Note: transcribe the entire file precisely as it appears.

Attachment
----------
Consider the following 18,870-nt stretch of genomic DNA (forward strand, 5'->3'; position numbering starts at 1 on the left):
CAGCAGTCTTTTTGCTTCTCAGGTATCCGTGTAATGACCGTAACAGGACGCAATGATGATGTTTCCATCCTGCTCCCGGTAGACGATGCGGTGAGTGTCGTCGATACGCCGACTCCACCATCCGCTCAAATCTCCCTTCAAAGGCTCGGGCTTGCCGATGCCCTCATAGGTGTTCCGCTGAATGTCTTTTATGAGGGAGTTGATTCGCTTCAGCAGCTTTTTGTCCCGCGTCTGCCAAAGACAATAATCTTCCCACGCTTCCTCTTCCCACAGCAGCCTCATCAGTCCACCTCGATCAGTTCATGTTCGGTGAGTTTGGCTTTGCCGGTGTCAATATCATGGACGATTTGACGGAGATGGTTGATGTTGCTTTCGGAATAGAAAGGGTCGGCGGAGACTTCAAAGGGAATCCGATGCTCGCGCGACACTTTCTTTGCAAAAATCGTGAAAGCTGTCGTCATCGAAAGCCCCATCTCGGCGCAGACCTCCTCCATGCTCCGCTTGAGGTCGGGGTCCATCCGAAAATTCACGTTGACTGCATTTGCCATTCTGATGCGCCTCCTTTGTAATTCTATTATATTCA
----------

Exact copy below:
Consider the following 18,870-nt stretch of genomic DNA (forward strand, 5'->3'; position numbering starts at 1 on the left):
CAGCAGTCTTTTTGCTTCTCAGGTATCCGTGTAATGACCGTAACAGGACGCAATGATGATGTTTCCATCCTGCTCCCGGTAGACGATGCGGTGAGTGTCGTCGATACGCCGACTCCACCATCCGCTCAAATCTCCCTTCAAAGGCTCGGGCTTGCCGATGCCCTCATAGGTGTTCCGCTGAATGTCTTTTATGAGGGAGTTGATTCGCTTCAGCAGCTTTTTGTCCCGCGTCTGCCAAAGACAATAATCTTCCCACGCTTCCTCTTCCCACAGCAGCCTCATCAGTCCACCTCGATCAGTTCATGTTCGGTGAGTTTGGCTTTGCCGGTGTCAATATCATGGACGATTTGACGGAGATGGTTGATGTTGCTTTCGGAATAGAAAGGGTCGGCGGAGACTTCAAAGGGAATCCGATGCTCGCGCGACACTTTCTTTGCAAAAATCGTGAAAGCTGTCGTCATCGAAAGCCCCATCTCGGCGCAGACCTCCTCCATGCTCCGCTTGAGGTCGGGGTCCATCCGAAAATTCACGTTGACTGCATTTGCCATTCTGATGCGCCTCCTTTGTAATTCTATTATATTCA